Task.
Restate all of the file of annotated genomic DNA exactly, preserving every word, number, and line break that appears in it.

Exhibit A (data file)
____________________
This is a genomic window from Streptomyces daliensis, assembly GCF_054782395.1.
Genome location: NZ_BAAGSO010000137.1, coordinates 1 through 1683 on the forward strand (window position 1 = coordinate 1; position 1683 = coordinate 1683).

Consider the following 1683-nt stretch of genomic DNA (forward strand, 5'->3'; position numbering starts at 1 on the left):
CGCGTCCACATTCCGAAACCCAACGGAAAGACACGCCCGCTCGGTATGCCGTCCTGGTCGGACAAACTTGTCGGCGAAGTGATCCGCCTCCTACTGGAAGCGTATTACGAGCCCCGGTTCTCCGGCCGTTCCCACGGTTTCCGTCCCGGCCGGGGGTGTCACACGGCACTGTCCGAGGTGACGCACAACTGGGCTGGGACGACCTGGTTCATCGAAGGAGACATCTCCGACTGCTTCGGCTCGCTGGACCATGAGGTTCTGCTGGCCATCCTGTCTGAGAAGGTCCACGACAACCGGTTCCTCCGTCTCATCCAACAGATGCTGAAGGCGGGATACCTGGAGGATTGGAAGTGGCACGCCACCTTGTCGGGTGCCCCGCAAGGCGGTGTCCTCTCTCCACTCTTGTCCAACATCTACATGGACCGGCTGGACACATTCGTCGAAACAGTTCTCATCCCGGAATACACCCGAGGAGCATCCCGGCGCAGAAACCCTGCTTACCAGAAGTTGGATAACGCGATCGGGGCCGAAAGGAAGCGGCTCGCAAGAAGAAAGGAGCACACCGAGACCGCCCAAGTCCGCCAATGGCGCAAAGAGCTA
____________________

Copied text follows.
This is a genomic window from Streptomyces daliensis, assembly GCF_054782395.1.
Genome location: NZ_BAAGSO010000137.1, coordinates 1 through 1683 on the forward strand (window position 1 = coordinate 1; position 1683 = coordinate 1683).

Consider the following 1683-nt stretch of genomic DNA (forward strand, 5'->3'; position numbering starts at 1 on the left):
CGCGTCCACATTCCGAAACCCAACGGAAAGACACGCCCGCTCGGTATGCCGTCCTGGTCGGACAAACTTGTCGGCGAAGTGATCCGCCTCCTACTGGAAGCGTATTACGAGCCCCGGTTCTCCGGCCGTTCCCACGGTTTCCGTCCCGGCCGGGGGTGTCACACGGCACTGTCCGAGGTGACGCACAACTGGGCTGGGACGACCTGGTTCATCGAAGGAGACATCTCCGACTGCTTCGGCTCGCTGGACCATGAGGTTCTGCTGGCCATCCTGTCTGAGAAGGTCCACGACAACCGGTTCCTCCGTCTCATCCAACAGATGCTGAAGGCGGGATACCTGGAGGATTGGAAGTGGCACGCCACCTTGTCGGGTGCCCCGCAAGGCGGTGTCCTCTCTCCACTCTTGTCCAACATCTACATGGACCGGCTGGACACATTCGTCGAAACAGTTCTCATCCCGGAATACACCCGAGGAGCATCCCGGCGCAGAAACCCTGCTTACCAGAAGTTGGATAACGCGATCGGGGCCGAAAGGAAGCGGCTCGCAAGAAGAAAGGAGCACACCGAGACCGCCCAAGTCCGCCAATGGCGCAAAGAGCTA